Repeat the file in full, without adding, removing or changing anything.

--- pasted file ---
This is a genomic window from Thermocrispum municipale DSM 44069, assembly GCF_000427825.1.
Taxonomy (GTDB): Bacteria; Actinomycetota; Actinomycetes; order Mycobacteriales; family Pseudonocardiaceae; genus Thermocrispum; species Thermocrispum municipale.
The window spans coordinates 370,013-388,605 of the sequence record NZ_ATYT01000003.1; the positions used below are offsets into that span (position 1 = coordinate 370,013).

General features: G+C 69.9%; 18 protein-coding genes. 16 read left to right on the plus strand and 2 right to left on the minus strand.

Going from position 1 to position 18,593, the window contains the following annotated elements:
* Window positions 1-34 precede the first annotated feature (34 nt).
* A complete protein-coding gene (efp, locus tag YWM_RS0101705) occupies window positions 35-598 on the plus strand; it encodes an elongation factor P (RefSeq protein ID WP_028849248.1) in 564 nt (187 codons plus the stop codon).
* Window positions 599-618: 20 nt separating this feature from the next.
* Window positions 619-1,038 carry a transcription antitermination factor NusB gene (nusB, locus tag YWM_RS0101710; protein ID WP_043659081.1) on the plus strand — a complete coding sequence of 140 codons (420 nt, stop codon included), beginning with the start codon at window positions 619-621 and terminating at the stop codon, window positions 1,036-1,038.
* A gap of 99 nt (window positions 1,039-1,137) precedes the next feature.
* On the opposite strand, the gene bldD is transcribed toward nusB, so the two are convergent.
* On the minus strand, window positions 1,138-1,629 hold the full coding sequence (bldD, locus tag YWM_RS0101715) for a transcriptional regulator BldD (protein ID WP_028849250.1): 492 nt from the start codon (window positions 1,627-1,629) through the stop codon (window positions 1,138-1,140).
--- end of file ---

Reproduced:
This is a genomic window from Thermocrispum municipale DSM 44069, assembly GCF_000427825.1.
Taxonomy (GTDB): Bacteria; Actinomycetota; Actinomycetes; order Mycobacteriales; family Pseudonocardiaceae; genus Thermocrispum; species Thermocrispum municipale.
The window spans coordinates 370,013-388,605 of the sequence record NZ_ATYT01000003.1; the positions used below are offsets into that span (position 1 = coordinate 370,013).

General features: G+C 69.9%; 18 protein-coding genes. 16 read left to right on the plus strand and 2 right to left on the minus strand.

Going from position 1 to position 18,593, the window contains the following annotated elements:
* Window positions 1-34 precede the first annotated feature (34 nt).
* A complete protein-coding gene (efp, locus tag YWM_RS0101705) occupies window positions 35-598 on the plus strand; it encodes an elongation factor P (RefSeq protein ID WP_028849248.1) in 564 nt (187 codons plus the stop codon).
* Window positions 599-618: 20 nt separating this feature from the next.
* Window positions 619-1,038 carry a transcription antitermination factor NusB gene (nusB, locus tag YWM_RS0101710; protein ID WP_043659081.1) on the plus strand — a complete coding sequence of 140 codons (420 nt, stop codon included), beginning with the start codon at window positions 619-621 and terminating at the stop codon, window positions 1,036-1,038.
* A gap of 99 nt (window positions 1,039-1,137) precedes the next feature.
* On the opposite strand, the gene bldD is transcribed toward nusB, so the two are convergent.
* On the minus strand, window positions 1,138-1,629 hold the full coding sequence (bldD, locus tag YWM_RS0101715) for a transcriptional regulator BldD (protein ID WP_028849250.1): 492 nt from the start codon (window positions 1,627-1,629) through the stop codon (window positions 1,138-1,140).